YANGON (Reuters) - Myanmar’s Minister for Religion on Tuesday said Rohingya Muslim refugees living in neighbouring Bangladesh are being “brainwashed” into “marching” on the Buddhist-majority nation, amid a diplomatic feud over the fate of the persecuted minority.
More than 730,000 Rohingya fled Myanmar’s Rakhine state in the wake of a brutal army crackdown last August, U.N. agencies say, and are now living in crowded Bangladeshi refugee camps. U.N. investigators have accused Myanmar soldiers of carrying out mass killings, rapes and burning hundreds of villages with “genocidal intent”. Myanmar denies most of the allegations.
Thura Aung Ko said Bangladesh was “not letting them return”, referring to the Rohingya as “Bengalis”, a term commonly used in Myanmar to imply that they are recent interlopers from Bangladesh. Rohingya say they are native to Rakhine state.
“If [they] release them, the population will drop,” he said in a video shared by NewsWatch, a news website. “And then, they, at the camps, also feed and brainwash Bengali youths to truly march. They will march on Myanmar. The future goal of those over populated Bengalis is to march on Myanmar.”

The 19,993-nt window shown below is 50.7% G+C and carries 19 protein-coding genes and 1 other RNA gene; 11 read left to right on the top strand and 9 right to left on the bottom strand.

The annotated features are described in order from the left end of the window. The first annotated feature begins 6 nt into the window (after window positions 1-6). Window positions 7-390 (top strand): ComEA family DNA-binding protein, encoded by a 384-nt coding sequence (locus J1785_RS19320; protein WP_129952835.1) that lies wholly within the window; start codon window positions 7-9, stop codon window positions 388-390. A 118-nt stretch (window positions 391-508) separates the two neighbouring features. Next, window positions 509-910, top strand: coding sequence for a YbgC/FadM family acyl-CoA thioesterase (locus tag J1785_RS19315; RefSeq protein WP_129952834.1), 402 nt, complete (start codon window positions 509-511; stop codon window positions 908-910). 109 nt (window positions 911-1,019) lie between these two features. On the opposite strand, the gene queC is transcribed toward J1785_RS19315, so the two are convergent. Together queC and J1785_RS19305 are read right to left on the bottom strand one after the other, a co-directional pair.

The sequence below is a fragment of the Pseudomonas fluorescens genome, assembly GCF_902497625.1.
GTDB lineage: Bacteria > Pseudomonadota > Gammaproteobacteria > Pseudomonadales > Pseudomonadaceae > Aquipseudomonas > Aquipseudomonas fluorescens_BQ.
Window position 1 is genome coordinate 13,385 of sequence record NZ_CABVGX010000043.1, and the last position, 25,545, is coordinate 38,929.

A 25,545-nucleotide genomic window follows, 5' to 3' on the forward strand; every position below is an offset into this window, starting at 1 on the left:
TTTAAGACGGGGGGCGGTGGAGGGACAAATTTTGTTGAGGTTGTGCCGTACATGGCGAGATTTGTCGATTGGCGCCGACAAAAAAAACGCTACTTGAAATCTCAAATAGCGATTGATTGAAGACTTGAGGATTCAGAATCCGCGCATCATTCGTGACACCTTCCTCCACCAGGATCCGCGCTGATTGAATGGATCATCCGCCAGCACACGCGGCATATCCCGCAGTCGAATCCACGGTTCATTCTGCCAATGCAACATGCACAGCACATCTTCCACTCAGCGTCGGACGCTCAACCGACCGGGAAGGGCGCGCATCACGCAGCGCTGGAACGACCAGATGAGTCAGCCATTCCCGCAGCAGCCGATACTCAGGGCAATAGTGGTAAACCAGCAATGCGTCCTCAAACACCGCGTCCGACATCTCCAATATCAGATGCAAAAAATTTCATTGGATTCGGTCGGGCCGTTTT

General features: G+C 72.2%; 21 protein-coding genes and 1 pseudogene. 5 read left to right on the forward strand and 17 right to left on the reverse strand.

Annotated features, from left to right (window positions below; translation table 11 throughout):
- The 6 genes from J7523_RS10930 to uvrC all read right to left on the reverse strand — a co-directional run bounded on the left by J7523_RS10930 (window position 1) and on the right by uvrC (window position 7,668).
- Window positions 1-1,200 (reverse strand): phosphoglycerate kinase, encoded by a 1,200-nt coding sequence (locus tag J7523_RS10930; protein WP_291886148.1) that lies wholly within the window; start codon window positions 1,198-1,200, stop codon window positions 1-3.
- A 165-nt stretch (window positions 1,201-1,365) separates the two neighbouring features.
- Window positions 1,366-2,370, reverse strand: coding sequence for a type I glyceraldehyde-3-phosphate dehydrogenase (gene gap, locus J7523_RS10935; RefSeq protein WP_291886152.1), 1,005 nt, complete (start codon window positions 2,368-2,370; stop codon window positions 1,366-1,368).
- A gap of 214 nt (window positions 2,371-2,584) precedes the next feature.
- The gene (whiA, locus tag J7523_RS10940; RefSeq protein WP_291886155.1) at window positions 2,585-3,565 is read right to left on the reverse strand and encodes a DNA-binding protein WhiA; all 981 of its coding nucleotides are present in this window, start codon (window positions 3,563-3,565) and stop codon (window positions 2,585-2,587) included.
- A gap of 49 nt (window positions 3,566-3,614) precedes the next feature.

Plans to repatriate an initial group of 2,260 Rohingya from the camps last month were scuppered after none of the refugees agreed to go back, saying they wanted guarantees of safety and citizenship.
Thura Aung Ko, a former general who was appointed to the cabinet by Myanmar leader Aung San Suu Kyi after she came to power in 2016, was expanding on comments he made at the funeral of a prominent monk last week. On Nov. 27, he expounded on birth rates among members of an unnamed “extreme religion” and the threat it posed to Buddhism in Myanmar.
“While we Buddhists practise monogamy and have only one or two children, an extreme religion encourages to have three or four wives and give birth to 15 to 20 children,” he said in a video published by Radio Free Asia. “After three, four, five decades in this Buddhist country, the Buddhist community will certainly become the minority.”
On Tuesday, he clarified: “In fact, ‘other religion’ means Bengalis.”
San Aung, the chairman of an Islamic society based in Yangon, told Reuters by phone the comments were “very sad”.
“As a minister for religion he shouldn’t speak irresponsibly,” he said.
Reporting by Poppy Elena McPherson and Thu Thu Aung; Editing by Nick Macfie